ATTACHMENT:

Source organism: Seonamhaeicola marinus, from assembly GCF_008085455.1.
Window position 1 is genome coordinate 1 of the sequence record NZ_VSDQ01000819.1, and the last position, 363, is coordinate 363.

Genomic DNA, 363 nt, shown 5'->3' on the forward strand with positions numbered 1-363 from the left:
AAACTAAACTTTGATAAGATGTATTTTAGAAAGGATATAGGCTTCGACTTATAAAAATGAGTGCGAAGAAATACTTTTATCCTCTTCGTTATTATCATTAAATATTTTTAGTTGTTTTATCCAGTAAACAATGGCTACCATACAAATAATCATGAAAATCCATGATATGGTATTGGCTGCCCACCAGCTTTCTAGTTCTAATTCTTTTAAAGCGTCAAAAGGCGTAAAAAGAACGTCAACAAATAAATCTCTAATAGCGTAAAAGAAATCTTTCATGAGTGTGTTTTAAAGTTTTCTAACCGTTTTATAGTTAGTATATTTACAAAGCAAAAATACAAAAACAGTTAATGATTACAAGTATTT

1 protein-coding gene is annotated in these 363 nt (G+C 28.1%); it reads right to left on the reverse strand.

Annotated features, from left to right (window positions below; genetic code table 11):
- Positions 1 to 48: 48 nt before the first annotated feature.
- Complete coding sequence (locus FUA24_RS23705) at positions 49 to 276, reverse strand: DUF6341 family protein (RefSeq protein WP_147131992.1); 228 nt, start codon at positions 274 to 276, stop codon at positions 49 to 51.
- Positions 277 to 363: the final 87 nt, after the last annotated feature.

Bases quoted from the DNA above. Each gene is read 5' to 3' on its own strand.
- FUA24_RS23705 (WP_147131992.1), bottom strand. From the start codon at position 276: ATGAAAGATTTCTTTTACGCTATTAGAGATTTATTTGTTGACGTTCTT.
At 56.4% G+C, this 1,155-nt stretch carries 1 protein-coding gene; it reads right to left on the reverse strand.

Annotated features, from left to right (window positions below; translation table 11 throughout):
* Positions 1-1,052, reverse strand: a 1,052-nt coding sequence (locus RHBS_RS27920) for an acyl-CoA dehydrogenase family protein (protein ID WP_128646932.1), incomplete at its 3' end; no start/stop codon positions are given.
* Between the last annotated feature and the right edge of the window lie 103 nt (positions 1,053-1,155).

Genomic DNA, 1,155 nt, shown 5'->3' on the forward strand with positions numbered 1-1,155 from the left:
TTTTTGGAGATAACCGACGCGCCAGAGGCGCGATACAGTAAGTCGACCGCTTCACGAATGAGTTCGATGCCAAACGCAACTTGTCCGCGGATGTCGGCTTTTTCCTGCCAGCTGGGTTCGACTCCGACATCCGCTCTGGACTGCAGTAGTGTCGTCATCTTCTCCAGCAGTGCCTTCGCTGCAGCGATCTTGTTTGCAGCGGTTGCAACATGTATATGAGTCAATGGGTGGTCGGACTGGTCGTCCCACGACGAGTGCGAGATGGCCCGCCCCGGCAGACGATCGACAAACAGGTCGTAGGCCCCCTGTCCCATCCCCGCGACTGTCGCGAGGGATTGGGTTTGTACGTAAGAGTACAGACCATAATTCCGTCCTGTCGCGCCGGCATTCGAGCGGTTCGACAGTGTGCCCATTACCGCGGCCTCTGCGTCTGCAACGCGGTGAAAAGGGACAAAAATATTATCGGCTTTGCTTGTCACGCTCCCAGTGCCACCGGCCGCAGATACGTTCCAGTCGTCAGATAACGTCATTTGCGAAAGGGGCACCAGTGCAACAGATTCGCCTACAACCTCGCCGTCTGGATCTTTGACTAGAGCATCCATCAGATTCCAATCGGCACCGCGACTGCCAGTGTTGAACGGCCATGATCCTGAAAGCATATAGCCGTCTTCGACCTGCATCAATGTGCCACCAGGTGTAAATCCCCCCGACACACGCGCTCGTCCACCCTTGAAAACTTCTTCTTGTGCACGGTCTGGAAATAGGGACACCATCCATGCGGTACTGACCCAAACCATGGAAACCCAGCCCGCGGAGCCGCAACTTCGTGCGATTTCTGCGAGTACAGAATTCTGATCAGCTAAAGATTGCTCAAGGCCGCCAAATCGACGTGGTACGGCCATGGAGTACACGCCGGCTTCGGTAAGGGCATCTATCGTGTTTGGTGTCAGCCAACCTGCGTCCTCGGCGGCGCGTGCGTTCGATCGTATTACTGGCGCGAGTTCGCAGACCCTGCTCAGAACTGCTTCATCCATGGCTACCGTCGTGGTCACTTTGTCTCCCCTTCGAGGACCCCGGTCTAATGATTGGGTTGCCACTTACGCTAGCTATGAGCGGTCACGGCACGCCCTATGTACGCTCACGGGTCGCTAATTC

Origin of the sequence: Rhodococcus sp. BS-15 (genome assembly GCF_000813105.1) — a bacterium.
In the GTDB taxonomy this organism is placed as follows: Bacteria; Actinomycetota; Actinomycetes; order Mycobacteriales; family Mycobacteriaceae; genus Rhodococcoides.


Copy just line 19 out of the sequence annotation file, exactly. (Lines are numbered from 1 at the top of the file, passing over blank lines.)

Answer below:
In the GTDB taxonomy this organism is placed as follows: Bacteria; Actinomycetota; Actinomycetes; order Mycobacteriales; family Mycobacteriaceae; genus Rhodococcoides.